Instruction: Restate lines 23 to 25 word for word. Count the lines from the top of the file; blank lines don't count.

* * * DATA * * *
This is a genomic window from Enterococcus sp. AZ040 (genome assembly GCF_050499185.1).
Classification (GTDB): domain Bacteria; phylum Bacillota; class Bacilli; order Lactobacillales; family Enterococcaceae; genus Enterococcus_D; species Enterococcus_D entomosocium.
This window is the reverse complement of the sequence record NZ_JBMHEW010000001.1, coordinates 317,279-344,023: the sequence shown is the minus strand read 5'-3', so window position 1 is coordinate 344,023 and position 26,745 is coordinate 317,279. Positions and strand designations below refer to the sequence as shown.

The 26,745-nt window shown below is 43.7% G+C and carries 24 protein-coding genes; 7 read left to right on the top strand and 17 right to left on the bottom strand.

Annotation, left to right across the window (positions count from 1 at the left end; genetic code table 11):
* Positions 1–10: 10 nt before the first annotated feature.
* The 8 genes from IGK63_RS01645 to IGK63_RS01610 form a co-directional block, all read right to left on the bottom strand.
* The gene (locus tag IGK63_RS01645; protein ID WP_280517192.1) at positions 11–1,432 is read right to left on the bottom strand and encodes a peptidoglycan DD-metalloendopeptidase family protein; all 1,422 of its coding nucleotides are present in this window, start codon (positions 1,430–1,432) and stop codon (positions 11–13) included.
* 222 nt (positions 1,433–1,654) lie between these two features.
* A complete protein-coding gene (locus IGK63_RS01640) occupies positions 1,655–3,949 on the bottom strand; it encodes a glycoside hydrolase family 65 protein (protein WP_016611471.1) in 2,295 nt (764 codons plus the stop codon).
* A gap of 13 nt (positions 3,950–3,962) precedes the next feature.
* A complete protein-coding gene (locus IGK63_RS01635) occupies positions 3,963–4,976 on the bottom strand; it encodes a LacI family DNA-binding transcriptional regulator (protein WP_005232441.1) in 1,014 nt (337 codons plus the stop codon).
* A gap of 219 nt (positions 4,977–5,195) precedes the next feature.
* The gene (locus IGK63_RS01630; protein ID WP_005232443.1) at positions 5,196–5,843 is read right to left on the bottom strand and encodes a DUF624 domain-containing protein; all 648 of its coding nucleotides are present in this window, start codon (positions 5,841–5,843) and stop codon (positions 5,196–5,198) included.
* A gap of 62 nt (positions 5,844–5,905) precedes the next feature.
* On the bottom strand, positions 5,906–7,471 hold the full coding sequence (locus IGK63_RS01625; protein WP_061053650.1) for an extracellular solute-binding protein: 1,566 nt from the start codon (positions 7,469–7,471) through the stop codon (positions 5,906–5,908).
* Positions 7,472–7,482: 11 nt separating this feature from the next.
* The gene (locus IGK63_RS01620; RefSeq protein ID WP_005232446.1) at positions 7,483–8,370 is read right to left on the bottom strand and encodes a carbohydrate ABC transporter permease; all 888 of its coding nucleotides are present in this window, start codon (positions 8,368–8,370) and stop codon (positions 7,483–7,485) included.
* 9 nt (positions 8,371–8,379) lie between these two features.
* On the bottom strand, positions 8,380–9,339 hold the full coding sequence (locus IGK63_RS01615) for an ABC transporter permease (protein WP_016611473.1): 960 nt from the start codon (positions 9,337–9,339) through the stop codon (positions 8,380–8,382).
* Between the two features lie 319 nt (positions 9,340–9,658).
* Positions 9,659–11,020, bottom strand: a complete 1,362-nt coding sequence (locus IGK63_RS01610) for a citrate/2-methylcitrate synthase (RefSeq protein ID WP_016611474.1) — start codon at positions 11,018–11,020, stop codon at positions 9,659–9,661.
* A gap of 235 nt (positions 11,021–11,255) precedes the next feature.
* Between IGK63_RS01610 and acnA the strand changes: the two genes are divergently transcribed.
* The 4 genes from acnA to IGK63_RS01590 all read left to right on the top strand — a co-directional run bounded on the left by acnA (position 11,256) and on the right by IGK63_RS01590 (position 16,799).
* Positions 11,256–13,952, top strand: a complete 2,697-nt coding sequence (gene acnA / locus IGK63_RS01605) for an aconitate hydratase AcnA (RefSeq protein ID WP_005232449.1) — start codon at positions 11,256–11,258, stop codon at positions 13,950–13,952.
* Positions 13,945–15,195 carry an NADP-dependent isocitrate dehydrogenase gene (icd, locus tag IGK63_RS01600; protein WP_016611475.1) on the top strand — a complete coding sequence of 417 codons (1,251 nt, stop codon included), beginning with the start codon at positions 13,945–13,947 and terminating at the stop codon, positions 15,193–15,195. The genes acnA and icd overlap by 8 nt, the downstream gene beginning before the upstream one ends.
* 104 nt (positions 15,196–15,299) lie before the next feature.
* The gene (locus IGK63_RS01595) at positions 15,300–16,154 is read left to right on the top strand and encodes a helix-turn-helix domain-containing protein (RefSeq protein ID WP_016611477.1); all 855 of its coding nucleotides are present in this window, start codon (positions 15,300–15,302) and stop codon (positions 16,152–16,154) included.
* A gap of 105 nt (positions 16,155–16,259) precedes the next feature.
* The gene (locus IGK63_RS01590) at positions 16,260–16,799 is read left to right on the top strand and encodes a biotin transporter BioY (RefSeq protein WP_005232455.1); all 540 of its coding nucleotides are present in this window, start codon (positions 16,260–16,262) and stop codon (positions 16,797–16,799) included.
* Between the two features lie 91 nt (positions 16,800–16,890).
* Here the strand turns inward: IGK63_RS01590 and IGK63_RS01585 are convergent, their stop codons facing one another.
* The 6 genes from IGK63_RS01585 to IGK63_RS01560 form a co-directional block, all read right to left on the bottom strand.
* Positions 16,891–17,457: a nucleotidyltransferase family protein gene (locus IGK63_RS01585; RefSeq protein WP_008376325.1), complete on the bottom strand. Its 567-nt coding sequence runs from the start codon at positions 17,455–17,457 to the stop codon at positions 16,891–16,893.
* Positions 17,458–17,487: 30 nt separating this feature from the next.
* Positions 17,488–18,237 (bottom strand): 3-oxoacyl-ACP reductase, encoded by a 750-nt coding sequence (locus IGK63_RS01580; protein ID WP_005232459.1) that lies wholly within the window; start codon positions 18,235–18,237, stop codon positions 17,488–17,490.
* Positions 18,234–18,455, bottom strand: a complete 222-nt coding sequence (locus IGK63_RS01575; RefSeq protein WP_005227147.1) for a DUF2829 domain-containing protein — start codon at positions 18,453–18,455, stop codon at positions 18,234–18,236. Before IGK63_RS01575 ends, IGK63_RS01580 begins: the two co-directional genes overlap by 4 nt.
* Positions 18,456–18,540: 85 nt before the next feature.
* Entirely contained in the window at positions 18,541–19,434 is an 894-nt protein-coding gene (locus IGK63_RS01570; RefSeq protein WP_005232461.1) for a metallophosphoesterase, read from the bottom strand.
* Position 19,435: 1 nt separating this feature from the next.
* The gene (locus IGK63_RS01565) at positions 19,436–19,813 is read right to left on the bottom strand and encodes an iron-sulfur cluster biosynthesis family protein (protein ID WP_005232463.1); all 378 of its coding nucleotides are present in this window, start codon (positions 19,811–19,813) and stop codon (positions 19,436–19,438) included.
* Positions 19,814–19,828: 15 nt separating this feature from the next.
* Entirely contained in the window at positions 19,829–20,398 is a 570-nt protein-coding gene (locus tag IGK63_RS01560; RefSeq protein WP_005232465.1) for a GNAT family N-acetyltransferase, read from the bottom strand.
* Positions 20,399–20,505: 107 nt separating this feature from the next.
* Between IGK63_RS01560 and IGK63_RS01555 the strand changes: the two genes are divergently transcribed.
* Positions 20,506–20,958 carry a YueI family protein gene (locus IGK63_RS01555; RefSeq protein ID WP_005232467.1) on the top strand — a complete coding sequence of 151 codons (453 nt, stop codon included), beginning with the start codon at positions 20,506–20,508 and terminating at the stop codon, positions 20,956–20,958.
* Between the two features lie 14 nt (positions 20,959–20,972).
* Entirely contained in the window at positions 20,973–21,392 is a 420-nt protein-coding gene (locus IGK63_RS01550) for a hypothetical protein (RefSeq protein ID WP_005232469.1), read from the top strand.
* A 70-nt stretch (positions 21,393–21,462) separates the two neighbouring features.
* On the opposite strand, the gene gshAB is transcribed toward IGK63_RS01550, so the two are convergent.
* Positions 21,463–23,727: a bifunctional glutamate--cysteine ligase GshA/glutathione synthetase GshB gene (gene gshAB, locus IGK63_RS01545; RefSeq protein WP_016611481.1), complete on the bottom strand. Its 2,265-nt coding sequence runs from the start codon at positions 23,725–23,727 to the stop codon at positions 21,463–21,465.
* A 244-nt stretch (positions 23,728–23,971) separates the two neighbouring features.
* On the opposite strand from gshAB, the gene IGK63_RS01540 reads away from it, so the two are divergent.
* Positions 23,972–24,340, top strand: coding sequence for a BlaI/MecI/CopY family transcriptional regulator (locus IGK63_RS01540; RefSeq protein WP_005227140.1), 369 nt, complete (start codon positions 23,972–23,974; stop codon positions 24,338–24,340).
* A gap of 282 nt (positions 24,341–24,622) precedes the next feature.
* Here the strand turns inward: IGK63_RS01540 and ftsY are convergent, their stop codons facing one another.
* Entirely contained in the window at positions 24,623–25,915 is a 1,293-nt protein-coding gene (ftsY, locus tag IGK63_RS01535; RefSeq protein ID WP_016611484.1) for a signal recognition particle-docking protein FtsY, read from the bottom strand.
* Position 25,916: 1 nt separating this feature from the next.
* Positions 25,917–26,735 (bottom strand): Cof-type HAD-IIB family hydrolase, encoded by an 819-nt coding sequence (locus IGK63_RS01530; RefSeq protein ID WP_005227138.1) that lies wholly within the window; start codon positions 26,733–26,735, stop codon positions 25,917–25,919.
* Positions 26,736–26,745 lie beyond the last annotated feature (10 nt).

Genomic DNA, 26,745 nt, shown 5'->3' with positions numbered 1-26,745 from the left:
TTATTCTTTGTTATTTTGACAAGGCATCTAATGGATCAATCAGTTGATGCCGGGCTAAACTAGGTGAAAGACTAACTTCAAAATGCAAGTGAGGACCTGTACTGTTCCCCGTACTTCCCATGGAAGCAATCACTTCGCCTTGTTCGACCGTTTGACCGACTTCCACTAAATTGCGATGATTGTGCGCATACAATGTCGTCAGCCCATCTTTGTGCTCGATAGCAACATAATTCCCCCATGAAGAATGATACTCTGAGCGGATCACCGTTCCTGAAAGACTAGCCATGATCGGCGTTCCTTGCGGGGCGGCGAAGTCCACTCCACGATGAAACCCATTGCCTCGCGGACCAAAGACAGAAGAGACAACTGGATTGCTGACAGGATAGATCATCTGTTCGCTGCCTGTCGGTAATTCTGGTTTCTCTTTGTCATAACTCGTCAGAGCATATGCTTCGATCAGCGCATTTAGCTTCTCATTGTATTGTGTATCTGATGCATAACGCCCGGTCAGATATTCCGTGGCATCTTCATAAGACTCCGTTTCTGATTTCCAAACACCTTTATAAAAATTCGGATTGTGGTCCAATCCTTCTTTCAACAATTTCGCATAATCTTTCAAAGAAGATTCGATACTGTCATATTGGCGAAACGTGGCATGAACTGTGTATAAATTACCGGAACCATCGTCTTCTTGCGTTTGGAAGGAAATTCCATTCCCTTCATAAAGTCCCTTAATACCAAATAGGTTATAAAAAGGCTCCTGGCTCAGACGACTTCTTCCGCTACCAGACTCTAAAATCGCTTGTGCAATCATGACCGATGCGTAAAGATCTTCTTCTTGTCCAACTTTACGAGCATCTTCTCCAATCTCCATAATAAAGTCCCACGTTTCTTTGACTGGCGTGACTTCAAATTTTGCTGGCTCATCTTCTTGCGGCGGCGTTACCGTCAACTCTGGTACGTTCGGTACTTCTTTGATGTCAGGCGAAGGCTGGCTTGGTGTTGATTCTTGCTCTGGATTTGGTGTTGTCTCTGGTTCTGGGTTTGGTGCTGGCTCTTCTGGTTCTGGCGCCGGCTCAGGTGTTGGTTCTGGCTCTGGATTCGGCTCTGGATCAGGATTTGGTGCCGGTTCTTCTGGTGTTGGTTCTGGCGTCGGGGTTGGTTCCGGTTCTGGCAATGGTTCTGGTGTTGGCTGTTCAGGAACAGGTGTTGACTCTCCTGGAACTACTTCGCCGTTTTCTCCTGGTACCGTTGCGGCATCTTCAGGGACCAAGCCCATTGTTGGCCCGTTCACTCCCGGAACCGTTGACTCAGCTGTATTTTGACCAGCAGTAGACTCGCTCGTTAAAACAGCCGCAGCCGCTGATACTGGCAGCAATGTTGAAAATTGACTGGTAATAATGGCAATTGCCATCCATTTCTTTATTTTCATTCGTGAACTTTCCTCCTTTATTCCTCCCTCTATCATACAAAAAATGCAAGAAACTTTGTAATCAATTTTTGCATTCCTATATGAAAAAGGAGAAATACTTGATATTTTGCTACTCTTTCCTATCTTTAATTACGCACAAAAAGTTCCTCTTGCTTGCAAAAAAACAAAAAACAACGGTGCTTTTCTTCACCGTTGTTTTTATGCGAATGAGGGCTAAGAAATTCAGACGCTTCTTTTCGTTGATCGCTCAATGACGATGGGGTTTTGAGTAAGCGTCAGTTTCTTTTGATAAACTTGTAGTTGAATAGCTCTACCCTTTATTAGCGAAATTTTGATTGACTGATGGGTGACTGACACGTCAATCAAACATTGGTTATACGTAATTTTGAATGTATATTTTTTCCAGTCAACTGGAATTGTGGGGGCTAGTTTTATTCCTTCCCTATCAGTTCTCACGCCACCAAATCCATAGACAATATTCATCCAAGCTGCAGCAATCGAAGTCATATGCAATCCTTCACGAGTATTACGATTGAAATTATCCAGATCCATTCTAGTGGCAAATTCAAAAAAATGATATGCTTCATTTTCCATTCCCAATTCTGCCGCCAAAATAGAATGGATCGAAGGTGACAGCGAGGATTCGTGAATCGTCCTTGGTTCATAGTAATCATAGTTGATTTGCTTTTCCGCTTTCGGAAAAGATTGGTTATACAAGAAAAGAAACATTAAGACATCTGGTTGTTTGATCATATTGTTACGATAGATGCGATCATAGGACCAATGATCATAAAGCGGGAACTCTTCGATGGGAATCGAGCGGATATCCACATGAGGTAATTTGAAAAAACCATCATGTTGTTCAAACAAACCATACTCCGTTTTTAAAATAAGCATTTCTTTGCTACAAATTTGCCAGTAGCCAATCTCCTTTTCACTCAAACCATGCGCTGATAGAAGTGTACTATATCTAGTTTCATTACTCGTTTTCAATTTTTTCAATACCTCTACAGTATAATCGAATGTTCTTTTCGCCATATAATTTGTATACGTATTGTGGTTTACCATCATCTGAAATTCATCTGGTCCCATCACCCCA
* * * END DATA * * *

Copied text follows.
* A gap of 235 nt (positions 11,021–11,255) precedes the next feature.
* Between IGK63_RS01610 and acnA the strand changes: the two genes are divergently transcribed.
* The 4 genes from acnA to IGK63_RS01590 all read left to right on the top strand — a co-directional run bounded on the left by acnA (position 11,256) and on the right by IGK63_RS01590 (position 16,799).